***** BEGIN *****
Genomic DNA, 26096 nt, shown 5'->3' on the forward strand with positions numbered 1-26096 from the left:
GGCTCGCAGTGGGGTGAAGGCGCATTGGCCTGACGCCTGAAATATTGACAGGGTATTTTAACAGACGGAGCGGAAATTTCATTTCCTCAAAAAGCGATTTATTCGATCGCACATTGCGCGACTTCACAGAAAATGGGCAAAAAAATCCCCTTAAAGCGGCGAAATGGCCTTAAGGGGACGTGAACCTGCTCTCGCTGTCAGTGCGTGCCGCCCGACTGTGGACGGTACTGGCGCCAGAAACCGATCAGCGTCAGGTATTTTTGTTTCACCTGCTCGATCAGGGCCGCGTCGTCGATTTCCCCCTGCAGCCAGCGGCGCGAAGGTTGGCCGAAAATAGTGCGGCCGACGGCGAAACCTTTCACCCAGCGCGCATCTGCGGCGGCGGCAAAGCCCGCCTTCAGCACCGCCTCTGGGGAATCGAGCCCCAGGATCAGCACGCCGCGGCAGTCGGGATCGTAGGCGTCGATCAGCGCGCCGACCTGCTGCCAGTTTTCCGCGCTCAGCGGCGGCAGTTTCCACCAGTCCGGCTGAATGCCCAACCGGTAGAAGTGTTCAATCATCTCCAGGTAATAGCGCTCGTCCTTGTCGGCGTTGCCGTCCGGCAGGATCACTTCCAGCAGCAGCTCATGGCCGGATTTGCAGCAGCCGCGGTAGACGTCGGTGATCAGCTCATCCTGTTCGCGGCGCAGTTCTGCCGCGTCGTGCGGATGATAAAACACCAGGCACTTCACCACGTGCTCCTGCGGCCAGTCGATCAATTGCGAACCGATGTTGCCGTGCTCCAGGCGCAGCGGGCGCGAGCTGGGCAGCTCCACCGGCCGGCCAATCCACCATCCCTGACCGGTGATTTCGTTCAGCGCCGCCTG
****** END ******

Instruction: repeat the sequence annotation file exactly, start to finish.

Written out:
Genomic DNA, 26096 nt, shown 5'->3' on the forward strand with positions numbered 1-26096 from the left:
GGCTCGCAGTGGGGTGAAGGCGCATTGGCCTGACGCCTGAAATATTGACAGGGTATTTTAACAGACGGAGCGGAAATTTCATTTCCTCAAAAAGCGATTTATTCGATCGCACATTGCGCGACTTCACAGAAAATGGGCAAAAAAATCCCCTTAAAGCGGCGAAATGGCCTTAAGGGGACGTGAACCTGCTCTCGCTGTCAGTGCGTGCCGCCCGACTGTGGACGGTACTGGCGCCAGAAACCGATCAGCGTCAGGTATTTTTGTTTCACCTGCTCGATCAGGGCCGCGTCGTCGATTTCCCCCTGCAGCCAGCGGCGCGAAGGTTGGCCGAAAATAGTGCGGCCGACGGCGAAACCTTTCACCCAGCGCGCATCTGCGGCGGCGGCAAAGCCCGCCTTCAGCACCGCCTCTGGGGAATCGAGCCCCAGGATCAGCACGCCGCGGCAGTCGGGATCGTAGGCGTCGATCAGCGCGCCGACCTGCTGCCAGTTTTCCGCGCTCAGCGGCGGCAGTTTCCACCAGTCCGGCTGAATGCCCAACCGGTAGAAGTGTTCAATCATCTCCAGGTAATAGCGCTCGTCCTTGTCGGCGTTGCCGTCCGGCAGGATCACTTCCAGCAGCAGCTCATGGCCGGATTTGCAGCAGCCGCGGTAGACGTCGGTGATCAGCTCATCCTGTTCGCGGCGCAGTTCTGCCGCGTCGTGCGGATGATAAAACACCAGGCACTTCACCACGTGCTCCTGCGGCCAGTCGATCAATTGCGAACCGATGTTGCCGTGCTCCAGGCGCAGCGGGCGCGAGCTGGGCAGCTCCACCGGCCGGCCAATCCACCATCCCTGACCGGTGATTTCGTTCAGCGCCGCCTG